GET YOURSELF INVOLVED: Citizens Involved, the "East County umbrella group," meets WEDNESDAY at Paint Branch High School.
Congressman Al Wynn (right) walks through the Silver Spring Metro with MoCo field director Ira Kowler. To see more pictures of Wynn's campaign kickoff, check out Just Up The Pike's "Purple Line" slideshow, featuring this and other explorations of the proposed transitway with local politicians and concerned residents.
Additional coverage at the Silver Spring Penguin.
Barely nine months after a bitter campaign that nearly led to his defeat, Congressman Albert Wynn (D-Dist. 4) is back for what could be the fight of his life. With the 2008 presidential primary moved up to next February, Wynn has put his campaign engine into full force, and he's out to prove a clean fight can be had. Yesterday, he rode the Metro and a bus between rallies in Shady Grove and Silver Spring to show his support for mass transit and energy independence.
"We're not going to run a negative campaign. We're going to have a clean fight, and we're going to talk about the issues," the eight-term Congressman said at both rallies. "We're gonna focus on transportation, we're gonna focus on climate change, we're gonna focus on ending this war."
AFTER THE JUMP: Wynn talks about the last time he rode a bus.
A cadre of local politicos have quickly thrown their support behind him, including State Delegates Roger Manno (D-Dist. 19) and Heather Mizeur (D-Dist. 20). In Shady Grove, County Executive Ike Leggett urged voters to "recognize what this man has done for Montgomery County," while in Silver Spring, State Comptroller Peter Franchot listed Wynn's influence "from bringing the FDA to White Oak . . . to funding the revitalization of Silver Spring."
And in transit between rallies, the Congressman is just as quick to point out his accomplishments. "I got funding for the first Blue Line extension out to Largo," he notes. Wynn lives in Mitchellville, a few miles from Largo, meaning that he could even take the Metro to work on Capitol Hill if he wanted.
The last time Wynn rode mass transit was "probably several months ago, I think," he says. "I can't even remember what it was for." But his work doesn't involve the usual nine-to-five commute, making Metro use an infrequent occurrence. "When I get off work, my day just begins," Wynn laments. "And unfortunately, mass transit doesn't work in all the communities I visit."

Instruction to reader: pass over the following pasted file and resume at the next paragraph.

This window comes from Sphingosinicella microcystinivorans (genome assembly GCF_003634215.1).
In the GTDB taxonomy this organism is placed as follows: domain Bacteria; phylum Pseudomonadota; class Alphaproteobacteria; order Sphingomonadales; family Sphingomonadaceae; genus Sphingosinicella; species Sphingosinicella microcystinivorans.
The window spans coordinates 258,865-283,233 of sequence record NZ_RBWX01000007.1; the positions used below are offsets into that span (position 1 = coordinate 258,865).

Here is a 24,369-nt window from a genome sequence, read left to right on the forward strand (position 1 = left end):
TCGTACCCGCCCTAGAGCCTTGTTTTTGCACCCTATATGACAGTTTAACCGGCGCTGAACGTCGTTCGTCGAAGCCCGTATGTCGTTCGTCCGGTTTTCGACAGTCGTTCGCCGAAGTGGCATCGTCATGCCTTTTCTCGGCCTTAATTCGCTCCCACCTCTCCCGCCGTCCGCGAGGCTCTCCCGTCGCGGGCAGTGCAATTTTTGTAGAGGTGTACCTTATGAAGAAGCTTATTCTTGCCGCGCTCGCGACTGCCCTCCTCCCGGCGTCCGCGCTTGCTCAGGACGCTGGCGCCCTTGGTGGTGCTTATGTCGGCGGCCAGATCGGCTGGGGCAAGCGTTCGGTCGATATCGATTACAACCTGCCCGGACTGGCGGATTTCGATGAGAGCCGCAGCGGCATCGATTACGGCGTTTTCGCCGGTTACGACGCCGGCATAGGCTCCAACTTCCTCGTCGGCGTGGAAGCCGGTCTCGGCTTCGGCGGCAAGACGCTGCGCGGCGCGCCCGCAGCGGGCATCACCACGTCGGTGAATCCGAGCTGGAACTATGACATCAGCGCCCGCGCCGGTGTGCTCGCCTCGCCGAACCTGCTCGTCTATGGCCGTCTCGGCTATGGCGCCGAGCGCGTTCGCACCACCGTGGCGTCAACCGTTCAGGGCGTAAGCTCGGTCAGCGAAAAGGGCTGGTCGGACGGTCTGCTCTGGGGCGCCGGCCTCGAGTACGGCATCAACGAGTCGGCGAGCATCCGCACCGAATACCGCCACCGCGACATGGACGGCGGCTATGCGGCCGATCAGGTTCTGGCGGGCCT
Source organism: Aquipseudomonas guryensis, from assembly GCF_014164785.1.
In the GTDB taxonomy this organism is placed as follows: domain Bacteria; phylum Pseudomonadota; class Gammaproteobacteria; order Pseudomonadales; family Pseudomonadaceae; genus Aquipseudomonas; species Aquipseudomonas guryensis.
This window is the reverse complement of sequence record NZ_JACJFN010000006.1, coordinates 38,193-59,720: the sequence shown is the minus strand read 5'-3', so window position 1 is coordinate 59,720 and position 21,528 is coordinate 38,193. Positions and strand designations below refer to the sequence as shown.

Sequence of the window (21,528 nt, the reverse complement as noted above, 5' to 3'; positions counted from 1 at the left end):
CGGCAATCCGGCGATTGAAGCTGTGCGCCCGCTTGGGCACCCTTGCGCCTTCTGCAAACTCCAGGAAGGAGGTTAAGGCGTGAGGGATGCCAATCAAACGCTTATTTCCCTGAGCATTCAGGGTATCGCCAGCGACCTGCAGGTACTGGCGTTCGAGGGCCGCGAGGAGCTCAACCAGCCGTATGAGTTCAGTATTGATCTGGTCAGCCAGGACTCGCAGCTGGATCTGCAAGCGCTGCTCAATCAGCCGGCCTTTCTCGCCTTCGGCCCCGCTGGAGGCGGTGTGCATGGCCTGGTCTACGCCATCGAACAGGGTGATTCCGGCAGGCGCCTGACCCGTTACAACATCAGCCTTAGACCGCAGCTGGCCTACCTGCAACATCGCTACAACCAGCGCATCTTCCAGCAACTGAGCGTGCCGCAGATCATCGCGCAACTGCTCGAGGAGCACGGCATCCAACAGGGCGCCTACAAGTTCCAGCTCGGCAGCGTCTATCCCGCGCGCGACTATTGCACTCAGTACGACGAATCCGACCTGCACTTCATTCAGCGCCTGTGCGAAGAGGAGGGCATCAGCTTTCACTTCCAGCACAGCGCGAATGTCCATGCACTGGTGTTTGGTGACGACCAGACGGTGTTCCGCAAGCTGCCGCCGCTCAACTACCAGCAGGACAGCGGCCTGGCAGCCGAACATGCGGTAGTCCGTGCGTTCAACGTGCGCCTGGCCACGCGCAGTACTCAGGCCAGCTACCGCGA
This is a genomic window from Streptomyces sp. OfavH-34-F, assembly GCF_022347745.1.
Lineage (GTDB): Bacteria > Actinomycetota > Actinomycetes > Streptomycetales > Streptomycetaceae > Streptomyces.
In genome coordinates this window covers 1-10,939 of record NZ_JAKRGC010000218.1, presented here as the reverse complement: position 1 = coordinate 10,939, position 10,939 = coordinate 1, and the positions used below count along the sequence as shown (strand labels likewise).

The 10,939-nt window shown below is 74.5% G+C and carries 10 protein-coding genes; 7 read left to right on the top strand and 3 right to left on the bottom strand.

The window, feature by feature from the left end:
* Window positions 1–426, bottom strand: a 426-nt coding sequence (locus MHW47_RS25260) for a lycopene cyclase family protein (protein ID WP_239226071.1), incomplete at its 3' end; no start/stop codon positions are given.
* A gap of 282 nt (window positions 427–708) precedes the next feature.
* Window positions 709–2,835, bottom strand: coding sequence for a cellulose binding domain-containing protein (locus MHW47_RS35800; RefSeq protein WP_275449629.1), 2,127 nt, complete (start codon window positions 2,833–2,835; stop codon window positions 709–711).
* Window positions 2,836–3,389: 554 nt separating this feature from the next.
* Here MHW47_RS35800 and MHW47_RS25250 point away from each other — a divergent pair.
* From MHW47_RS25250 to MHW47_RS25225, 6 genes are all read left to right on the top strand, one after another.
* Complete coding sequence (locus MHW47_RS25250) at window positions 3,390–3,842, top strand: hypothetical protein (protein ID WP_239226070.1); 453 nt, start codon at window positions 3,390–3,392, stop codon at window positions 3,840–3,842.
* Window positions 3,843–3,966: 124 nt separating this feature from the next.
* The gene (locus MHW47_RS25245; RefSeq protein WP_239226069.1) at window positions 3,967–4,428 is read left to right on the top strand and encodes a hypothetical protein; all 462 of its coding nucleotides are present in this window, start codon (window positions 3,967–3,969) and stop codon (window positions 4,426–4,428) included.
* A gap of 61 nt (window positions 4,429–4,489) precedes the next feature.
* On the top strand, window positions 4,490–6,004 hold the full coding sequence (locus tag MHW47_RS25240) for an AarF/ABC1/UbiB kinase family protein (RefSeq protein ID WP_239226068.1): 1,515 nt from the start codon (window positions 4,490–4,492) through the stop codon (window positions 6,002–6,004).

In Wynn's sprawling, gerrymandered Fourth District - which includes such far-flung communities as Germantown and Oxon Hill but also most of East County - he's been working to secure funding for three rail projects: Purple Line, the Corridor Cities Transitway, and rail across the new Woodrow Wilson Bridge. 'That bridge is rail-ready," he says. And Congress is quickly beginning to recognize their importance. "We're in the age of Metro now," he says. "I think people get it . . . you don't really have to sell people on the Metro. You have to find the funding."
On the J2 Metrobus from Bethesda to Silver Spring, Wynn and I discuss the current state of the bus system. "We gotta find ways to make [mass transit] work with people's lifestyles," Wynn says, and rail isn't the only answer.
"One thing people don't talk about enough is buses." He uses the example of a parent who has to pick up a child from soccer practice after work. "If the mass transit doesn't get you to soccer practice, you won't ride the bus . . . if we're gonna make it work, we gotta have more buses."
"But to have buses running more frequently," I ask, "we'd have to have higher density in order to create the ridership, and a lot of people don't want density in their communities."
"We already have the density," Wynn replies, "and with gas prices rising, we'll have the people." The Congressman goes on to explain a number of things that could be used to increase ridership. "If you have designated lanes at rush hour," he says, "and you have a lot of buses, you'd attract people . . . I don't think we need more density. We need an education campaign, and more convenience."
"If you think about rush hour and everyone's standing hip-to-hip, and there's a pickpocket, all you think about are the negatives," Wynn explains. "We have to make the bus physically attractive."
As he says this, well-dressed passengers are quietly admiring the scenery of Rock Creek Park visible through the bus's large windows. A few rows behind us, a little girl and her dad are playing on a Game Boy together. The whole scene looks decidedly normal and - dare I say it - a good advertisement for the bus. But when Wynn stops speaking, I can't help but notice that a few people are giving him very strange looks.
Nonetheless, when Congressman Wynn gets off at Silver Spring, he stops to thank the bus driver - who, like his fellow passengers, didn't seem to know who he was - before striding across the bus turnaround to a small crowd gathered in front of the Metro entrance. At the second rally of the morning, Wynn stresses his faith in public transit.
"There's a reason I'm riding the train and the bus," Wynn proclaimed. "Mass transit is something we have to have in the energy independence equation and something we have to have in the global warming equation."
"And I'm excited to be a part of the solution."